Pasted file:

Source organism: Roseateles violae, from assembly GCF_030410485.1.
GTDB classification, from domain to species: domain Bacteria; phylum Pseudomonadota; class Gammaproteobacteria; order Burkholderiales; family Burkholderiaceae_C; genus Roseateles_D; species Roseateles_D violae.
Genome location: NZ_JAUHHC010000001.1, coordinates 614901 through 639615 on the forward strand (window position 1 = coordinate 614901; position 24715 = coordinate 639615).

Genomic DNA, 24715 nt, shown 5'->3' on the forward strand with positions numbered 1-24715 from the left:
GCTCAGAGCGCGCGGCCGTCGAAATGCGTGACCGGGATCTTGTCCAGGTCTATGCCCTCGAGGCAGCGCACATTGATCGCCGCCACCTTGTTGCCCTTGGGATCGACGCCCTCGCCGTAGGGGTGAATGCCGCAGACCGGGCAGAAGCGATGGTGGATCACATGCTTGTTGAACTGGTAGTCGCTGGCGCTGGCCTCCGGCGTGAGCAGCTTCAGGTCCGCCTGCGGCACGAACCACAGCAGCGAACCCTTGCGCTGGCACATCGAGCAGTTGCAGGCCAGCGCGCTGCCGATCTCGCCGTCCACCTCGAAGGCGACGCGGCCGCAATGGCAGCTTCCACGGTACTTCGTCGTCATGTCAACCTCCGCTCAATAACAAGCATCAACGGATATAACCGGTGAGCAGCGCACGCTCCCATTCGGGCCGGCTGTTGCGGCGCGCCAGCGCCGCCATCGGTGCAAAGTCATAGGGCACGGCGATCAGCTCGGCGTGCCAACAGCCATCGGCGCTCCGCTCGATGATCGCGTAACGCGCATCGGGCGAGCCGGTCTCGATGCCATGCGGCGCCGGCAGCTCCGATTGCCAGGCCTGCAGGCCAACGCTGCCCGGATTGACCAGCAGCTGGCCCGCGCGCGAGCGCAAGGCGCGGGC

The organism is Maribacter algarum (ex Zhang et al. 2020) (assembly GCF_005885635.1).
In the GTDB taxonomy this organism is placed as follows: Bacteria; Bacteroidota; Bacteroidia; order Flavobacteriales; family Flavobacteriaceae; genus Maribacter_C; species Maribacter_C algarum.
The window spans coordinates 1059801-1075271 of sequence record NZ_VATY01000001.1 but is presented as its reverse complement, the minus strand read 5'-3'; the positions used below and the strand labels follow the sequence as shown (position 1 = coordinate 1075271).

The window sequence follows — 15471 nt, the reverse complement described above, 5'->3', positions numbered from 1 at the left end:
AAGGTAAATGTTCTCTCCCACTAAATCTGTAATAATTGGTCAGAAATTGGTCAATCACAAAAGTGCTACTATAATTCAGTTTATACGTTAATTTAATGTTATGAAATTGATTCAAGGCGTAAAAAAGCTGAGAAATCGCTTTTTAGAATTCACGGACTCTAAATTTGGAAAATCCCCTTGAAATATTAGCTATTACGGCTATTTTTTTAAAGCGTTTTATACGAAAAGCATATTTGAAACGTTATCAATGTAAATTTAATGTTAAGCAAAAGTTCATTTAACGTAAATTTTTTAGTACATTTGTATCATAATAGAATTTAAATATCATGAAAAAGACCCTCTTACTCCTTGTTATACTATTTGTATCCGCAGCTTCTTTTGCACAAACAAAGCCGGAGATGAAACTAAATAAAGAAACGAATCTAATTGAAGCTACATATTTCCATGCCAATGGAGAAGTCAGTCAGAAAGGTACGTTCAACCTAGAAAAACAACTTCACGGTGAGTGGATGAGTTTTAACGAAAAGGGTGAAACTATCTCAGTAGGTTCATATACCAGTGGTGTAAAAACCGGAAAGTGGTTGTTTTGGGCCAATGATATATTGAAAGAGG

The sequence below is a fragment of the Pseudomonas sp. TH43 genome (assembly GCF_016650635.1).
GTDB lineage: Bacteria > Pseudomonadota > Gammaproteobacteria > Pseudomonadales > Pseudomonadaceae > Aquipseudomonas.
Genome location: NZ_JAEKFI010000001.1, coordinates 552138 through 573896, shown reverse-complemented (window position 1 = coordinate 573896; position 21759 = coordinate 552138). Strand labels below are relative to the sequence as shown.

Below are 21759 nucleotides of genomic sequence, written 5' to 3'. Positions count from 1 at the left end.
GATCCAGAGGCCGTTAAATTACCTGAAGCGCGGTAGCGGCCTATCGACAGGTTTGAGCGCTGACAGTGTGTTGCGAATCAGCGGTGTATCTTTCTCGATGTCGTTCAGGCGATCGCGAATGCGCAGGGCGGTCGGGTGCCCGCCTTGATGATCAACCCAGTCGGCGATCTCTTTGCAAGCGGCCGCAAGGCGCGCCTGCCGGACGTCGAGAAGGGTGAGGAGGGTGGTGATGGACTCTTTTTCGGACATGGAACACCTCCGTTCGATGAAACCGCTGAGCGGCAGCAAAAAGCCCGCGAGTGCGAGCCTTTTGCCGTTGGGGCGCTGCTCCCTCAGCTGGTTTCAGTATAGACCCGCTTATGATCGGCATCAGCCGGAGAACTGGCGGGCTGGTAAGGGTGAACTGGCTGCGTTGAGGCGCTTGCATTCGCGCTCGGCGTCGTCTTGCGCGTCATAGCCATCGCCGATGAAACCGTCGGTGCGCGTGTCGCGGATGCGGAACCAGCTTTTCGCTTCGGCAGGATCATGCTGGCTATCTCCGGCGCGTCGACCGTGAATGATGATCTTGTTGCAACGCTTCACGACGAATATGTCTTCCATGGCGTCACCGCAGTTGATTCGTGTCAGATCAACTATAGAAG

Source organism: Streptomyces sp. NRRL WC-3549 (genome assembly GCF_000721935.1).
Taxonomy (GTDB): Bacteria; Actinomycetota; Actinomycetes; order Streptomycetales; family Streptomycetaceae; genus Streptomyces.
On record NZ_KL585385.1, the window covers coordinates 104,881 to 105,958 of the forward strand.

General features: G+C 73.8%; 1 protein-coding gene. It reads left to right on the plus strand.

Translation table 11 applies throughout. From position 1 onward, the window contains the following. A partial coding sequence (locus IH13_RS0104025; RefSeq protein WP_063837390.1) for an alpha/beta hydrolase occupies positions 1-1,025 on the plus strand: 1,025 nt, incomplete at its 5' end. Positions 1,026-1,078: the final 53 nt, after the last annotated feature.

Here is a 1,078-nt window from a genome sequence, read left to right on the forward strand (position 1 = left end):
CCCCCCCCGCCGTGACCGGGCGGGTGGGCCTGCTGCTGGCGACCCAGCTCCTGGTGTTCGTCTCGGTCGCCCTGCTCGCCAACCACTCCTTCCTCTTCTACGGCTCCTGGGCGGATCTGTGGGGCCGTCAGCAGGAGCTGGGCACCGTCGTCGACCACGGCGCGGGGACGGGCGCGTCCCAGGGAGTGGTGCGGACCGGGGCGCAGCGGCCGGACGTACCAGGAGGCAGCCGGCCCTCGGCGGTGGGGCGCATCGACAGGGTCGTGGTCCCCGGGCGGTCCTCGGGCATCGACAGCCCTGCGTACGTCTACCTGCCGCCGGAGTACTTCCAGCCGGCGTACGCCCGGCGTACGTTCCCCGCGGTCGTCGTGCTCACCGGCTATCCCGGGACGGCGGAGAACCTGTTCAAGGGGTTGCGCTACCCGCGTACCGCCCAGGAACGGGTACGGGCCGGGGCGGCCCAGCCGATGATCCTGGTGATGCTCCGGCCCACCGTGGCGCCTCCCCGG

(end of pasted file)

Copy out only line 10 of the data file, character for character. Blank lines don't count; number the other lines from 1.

AAGGTAAATGTTCTCTCCCACTAAATCTGTAATAATTGGTCAGAAATTGGTCAATCACAAAAGTGCTACTATAATTCAGTTTATACGTTAATTTAATGTTATGAAATTGATTCAAGGCGTAAAAAAGCTGAGAAATCGCTTTTTAGAATTCACGGACTCTAAATTTGGAAAATCCCCTTGAAATATTAGCTATTACGGCTATTTTTTTAAAGCGTTTTATACGAAAAGCATATTTGAAACGTTATCAATGTAAATTTAATGTTAAGCAAAAGTTCATTTAACGTAAATTTTTTAGTACATTTGTATCATAATAGAATTTAAATATCATGAAAAAGACCCTCTTACTCCTTGTTATACTATTTGTATCCGCAGCTTCTTTTGCACAAACAAAGCCGGAGATGAAACTAAATAAAGAAACGAATCTAATTGAAGCTACATATTTCCATGCCAATGGAGAAGTCAGTCAGAAAGGTACGTTCAACCTAGAAAAACAACTTCACGGTGAGTGGATGAGTTTTAACGAAAAGGGTGAAACTATCTCAGTAGGTTCATATACCAGTGGTGTAAAAACCGGAAAGTGGTTGTTTTGGGCCAATGATATATTGAAAGAGG